Imaginary Authors Violet Trilogy

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Perfumer Josh Meyer.

Imaginary Authors’s stories read like the back covers of pulp stories that just might actually have been published. Setting is paramount and the stories live in a tarnished-golden post-WW II arcadia where privilege and ennui are counter-balanced. They play with the fantasies of looking to the past. They offer an era of end-stage bucolic dreams, planes, fast cars and red-baiting. A time before Watergate, Manson, AIDS or 9/11. The stories point to a slightly easier time–they are sinister but not catastrophic.

Because the stories point to literary archetypes many of us are acquainted with, they have a ring of truth to them. They point to a world of black-and-white choices and consequences. They’re instantly appealing against the hyphenated grey of the present.

Imaginary Authors Yesterday Haze is the perfumed sequel to Violet Disguise. Both books are penned by (imaginary) author Leonora Blumberg. An intentional obfuscation of the author’s life and those of her characters paints a blurry but inviting image of California. The author’s journey from jaded Hollywood to a more measured life in the orchards of the semi-mythical Ojai is reflected in the olfactory transition from Violet’s Disguise‘s chilled, metallic violet to Yesterday Haze‘s pale-fleshed fig cream. The perfumes transition from grey/violet to fruity iris, suggesting that a wide range of tones can be found within the pale lilac to blush spectrum.

A violet theme hints that the pair of perfumes, if not the stories, has a possible prequel. In terms of the fragrance plot, before landing on the West Coast, The Cobra and the Canary‘s protagonist drove a tarred vinyl-violet slick from the East Coast to the desert of the SoCal. The timelines don’t match, but the stories line up.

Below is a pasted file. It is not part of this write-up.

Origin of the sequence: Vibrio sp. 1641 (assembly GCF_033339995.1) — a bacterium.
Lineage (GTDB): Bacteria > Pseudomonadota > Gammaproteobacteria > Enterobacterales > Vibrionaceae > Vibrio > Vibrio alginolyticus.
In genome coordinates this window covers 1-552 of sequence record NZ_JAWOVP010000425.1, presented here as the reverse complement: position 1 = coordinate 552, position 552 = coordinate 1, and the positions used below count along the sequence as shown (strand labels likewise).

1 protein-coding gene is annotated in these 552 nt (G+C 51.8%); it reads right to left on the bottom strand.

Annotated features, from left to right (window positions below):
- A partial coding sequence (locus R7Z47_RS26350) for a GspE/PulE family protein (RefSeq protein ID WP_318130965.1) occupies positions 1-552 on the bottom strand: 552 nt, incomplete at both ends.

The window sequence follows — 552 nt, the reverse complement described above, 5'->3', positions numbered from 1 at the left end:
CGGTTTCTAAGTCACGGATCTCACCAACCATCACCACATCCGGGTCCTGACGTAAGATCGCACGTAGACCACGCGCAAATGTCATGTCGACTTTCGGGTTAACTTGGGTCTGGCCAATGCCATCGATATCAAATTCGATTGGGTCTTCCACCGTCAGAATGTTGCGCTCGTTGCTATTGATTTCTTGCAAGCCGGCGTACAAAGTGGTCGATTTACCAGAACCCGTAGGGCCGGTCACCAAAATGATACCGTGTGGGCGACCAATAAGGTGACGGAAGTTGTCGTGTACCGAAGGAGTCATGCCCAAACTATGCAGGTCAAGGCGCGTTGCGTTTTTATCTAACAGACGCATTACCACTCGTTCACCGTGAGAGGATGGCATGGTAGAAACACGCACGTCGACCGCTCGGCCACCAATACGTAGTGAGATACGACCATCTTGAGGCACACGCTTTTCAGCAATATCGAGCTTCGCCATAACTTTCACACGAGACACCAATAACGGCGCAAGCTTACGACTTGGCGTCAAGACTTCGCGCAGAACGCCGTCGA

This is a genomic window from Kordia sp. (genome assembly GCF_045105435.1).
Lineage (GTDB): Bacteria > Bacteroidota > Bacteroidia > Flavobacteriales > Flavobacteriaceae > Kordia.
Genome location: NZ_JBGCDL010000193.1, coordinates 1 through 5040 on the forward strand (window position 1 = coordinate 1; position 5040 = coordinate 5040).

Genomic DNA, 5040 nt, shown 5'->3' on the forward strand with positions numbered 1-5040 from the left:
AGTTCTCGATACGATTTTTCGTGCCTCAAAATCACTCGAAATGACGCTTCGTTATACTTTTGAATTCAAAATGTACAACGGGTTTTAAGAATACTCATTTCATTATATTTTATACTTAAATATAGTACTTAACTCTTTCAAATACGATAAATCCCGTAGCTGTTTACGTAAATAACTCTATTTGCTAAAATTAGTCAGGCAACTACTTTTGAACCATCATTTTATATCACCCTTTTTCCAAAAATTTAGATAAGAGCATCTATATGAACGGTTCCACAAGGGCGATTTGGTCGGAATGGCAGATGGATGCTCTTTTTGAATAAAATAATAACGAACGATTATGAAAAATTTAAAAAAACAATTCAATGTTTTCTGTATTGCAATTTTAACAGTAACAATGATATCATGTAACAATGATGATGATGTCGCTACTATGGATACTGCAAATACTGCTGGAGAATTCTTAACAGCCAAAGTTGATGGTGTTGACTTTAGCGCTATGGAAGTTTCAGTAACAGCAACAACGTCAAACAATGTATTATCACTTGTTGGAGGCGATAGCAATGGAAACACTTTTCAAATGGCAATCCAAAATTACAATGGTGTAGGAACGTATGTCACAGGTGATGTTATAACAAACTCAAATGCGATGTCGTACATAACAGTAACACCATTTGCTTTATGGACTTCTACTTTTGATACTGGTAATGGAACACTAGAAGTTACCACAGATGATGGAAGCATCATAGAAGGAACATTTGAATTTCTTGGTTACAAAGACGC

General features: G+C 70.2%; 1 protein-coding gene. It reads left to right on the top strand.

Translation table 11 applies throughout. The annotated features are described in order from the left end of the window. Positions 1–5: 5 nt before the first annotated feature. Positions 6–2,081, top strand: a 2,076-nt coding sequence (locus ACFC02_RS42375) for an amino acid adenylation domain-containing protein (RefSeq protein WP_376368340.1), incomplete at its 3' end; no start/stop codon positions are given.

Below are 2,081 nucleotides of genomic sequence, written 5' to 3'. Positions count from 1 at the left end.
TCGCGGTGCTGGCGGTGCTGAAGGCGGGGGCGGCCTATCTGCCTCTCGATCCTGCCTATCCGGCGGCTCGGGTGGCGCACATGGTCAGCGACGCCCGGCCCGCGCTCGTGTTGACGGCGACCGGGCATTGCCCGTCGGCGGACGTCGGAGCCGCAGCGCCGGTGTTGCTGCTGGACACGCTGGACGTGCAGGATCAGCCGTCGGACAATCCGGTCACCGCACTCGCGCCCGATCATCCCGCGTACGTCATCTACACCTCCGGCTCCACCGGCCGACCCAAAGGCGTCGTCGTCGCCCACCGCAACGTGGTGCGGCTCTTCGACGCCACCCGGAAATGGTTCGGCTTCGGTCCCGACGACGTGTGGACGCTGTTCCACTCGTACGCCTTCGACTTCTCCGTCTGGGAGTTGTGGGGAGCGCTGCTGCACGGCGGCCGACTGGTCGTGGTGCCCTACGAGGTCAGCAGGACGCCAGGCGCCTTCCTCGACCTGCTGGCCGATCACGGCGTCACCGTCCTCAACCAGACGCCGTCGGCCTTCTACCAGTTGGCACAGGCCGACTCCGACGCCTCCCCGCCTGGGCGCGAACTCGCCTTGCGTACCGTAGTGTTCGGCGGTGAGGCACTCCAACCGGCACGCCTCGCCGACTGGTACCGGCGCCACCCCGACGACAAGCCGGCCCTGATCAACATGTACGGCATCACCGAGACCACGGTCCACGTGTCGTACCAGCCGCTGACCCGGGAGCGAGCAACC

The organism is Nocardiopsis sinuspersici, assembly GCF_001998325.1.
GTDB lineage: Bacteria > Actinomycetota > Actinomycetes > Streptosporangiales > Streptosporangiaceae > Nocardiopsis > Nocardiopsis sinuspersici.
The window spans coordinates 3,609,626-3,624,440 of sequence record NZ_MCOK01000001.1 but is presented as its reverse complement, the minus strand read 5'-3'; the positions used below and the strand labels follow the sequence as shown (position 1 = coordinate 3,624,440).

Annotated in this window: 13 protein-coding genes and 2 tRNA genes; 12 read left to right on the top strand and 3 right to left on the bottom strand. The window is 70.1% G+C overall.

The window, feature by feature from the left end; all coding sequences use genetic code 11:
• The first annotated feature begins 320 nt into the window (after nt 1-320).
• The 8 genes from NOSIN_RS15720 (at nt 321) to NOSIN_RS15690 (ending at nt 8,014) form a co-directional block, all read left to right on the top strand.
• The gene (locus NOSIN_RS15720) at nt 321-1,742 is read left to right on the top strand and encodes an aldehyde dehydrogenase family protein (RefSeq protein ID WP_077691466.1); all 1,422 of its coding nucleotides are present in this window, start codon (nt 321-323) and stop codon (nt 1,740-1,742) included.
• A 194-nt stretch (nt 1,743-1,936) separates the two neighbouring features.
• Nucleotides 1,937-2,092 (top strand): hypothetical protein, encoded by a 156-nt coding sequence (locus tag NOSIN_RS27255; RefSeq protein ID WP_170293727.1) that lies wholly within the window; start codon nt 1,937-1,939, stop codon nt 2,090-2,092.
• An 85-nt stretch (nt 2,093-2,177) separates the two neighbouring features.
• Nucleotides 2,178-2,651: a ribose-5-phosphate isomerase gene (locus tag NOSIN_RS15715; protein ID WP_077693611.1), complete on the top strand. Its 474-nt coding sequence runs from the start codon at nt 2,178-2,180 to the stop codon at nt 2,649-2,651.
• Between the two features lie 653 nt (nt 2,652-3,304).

Seen as a Violet Trilogy:

The Perfume. (The narrative summary.) The olfactory story.

 

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The Cobra and the Canary (2012).  (Dilettante On The Road. East Coast uptight individuality heads West chasing freedom via Steve McQueen fantasy ride.) An ostensible tale of leather and violet hides a more interesting story: smoking peel-outs and hairspray-florals. Though the perfume settles into a quieter woody-floral territory, the opening is all tarry asphalt and vinyl plasticizers. The rough graininess of the accord gives it a spiky snarl. More roadburn than luxury leather seats.

 

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Violet Disguise (2012).  (A simulacrum of eternal youth set against a backdrop of California’s faux-eternal Spring as reflected in Liz Taylor’s eyes. Or, the mis-en-scène of disillusionment.) High-pitched but not high-strung. The perfume’s plastic topnotes launch past so quickly that you easily fall under the woody floral heartnote where doe-eyed good-girlness coos. Suspicions return in the basenotes as a cyborg smile doesn’t quite soothe. Deliberate ambiguity foreshadows a sequel in the works.

 

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Yesterday Haze (2014).  (Fig orchards set against the pink sunsets of Ojai’s Topa Topa mountain. The perfect setting for the uncertain world-weariness of an author’s bruised ego. Worlds away in terms of milieu, the 2 hours drive to LA suggests the author is poised for a return to the fast times of Hollywood.) Sweet woody florals with nutty vanillic tones balance simplicity and presentation like a ripe fig with crème anglaise. Not savory, but the sweetness is cut with the other aspects of fig: bitter sap, starched leafiness, dusty nose-feel. The coziest of the trilogy, but not slack.

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(Samples from Imaginary Authors, and there’s another story. I spent some time with Josh Meyer earlier this year around the AIX Fair at the Hammer Museum in LA. Over lunch one day we talked about perfume and writing and how the two intersect. We had a great discussion about the risks of narrative. I talked about the limitations of writing about perfume in a review format and stated plainly how dicey I found the quid-pro-quo of perfume for review. How it hobbles any decent discussion between perfumer and writer. He questioned me on the idea and I described how the arrangement sets up complicated expectations and undercut the potential for dialogue.

The next week he sent me a box filled with perfume samples and bottles. I contacted him–did he even remember the discussion? He said, ‘Yeah. I thought you’d laugh.’ A simultaneously endearing and ballsy gesture.)

Image sources unknown.

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